Sometimes it takes a breaking news event to prove a new ENG technology. A recent example is KKTV, the CBS affiliate in Colorado Springs, CO, which was the first news station on the scene at the Waldo Fires and then provided 130 hours of continuous live streaming coverage of the major firestorm.
The station transmitted its coverage to viewers from hills and canyons around Colorado Springs, where typically it’s difficult to get a signal out.
Just before the fire, KKTV received a QuickSPOT automated satellite transmission system from On Call Communications to evaluate. QuickSPOT is combined with bonded cellular technology, allowing a satellite link to kick in when bonded cellular transmission fails.
“The automated satellite system helped us break the stories faster. Within minutes of arrival on the scene, our photographers were already sending live streaming video,” said Nick Matesi, general manager of KKTV.
KKTV said the QuickSPOT technology proved itself in the fire. As a result, the news department decided to make the system a permanent part of its live news coverage going forward.
On Call specializes in IP-based mobile satellite communications. The company owns, manages and supports its QuickSPOT IP based domestic Ku-band satellite network.
The company saw an opportunity to apply its automated satellite system to solving the inconsistencies in cellular coverage. The QuickSPOT satellite network provides satellite space in a manner very similar to cellular service plans; bandwidth is available on-demand, without scheduling, and is billed in one-minute increments. This bandwidth service perfectly complements bonded cellular as a way to back up live news shots when cell service is inadequate.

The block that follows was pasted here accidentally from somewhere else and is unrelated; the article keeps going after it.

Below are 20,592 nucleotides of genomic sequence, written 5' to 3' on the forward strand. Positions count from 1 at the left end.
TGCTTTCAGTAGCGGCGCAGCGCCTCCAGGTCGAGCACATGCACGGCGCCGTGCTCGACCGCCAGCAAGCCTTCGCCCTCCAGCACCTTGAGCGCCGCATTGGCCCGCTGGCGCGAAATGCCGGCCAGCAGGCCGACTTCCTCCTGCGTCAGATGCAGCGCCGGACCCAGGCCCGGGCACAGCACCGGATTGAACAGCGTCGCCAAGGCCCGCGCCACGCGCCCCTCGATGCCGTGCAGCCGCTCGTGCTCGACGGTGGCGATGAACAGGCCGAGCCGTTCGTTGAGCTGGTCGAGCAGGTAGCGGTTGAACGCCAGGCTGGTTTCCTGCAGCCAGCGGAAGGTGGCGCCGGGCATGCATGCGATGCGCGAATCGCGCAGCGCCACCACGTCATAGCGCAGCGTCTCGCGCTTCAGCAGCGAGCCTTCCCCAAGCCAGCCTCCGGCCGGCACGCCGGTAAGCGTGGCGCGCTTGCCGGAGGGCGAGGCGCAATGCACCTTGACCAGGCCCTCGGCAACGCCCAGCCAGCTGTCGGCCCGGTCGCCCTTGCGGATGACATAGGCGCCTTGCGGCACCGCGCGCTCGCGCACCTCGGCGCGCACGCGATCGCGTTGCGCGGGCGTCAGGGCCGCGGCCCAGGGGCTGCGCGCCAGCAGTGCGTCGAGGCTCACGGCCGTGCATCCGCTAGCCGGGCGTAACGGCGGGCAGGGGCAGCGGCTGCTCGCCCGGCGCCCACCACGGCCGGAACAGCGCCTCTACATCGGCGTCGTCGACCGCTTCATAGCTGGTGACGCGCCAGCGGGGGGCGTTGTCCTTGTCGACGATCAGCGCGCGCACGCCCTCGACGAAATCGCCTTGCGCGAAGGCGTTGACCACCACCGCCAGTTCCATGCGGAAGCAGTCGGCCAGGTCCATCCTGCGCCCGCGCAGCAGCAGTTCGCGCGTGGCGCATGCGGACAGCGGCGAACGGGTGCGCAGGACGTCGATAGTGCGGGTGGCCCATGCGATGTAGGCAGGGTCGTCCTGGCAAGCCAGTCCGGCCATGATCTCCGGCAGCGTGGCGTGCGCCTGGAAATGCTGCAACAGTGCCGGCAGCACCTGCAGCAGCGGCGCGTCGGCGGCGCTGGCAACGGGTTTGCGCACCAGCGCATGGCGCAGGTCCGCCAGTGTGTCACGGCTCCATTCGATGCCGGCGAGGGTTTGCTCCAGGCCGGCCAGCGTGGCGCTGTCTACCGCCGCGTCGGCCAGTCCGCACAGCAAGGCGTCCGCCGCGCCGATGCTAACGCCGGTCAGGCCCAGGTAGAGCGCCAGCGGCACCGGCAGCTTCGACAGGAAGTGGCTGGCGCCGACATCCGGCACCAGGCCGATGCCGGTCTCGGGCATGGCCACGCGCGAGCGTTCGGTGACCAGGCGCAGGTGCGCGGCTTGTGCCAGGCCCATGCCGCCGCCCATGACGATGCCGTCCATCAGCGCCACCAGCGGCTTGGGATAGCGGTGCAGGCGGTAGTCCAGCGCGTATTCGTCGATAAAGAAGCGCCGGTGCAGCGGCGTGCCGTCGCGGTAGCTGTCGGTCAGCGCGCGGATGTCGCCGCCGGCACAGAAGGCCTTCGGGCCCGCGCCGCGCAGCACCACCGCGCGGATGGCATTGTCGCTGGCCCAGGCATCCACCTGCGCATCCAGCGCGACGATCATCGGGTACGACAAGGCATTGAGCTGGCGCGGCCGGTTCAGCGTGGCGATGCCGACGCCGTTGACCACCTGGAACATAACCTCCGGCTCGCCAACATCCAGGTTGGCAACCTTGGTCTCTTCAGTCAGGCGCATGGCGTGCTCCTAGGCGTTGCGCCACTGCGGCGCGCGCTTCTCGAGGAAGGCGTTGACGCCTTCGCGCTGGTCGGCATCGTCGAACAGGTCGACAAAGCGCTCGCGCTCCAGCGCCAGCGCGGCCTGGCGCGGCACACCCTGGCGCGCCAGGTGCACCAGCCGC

Since the ultimate goal was a reliable connection, On Call provided a dedicated Internet connection for the bonded cellular unit’s LAN port and then fine tuned encoder settings to make them work over the satellite connection. Dedicated bandwidth means the encoder has an exceptionally reliable IP link over which to transmit, removing fluctuations in network performance and decreasing latency as buffering requirements are minimized.
Ku band was the obvious choice to ensure access to reliable bandwidth. Links are designed with a 99.5 percent availability and provide the best choice for peak performance under all conditions, the company said.
Using On Call’s automated vehicle-mount systems, the automated antenna deploys in about five minutes and is logged into the IP network. Pre-configuring the baseband components allows for full automation enabling non-technical operators to comfortably operate the system.
With the addition of setting up a generator to provide power and turning on and connecting a bonded cellular unit to the system, total time to be on-air is consistently achievable in 10 minutes or less.
Allowing an extra five minutes for “real-world” mishaps such as initially setting up the antenna without a clear line of site to the satellite, a 15-minute time frame from park to live transmission is realistic, the company said.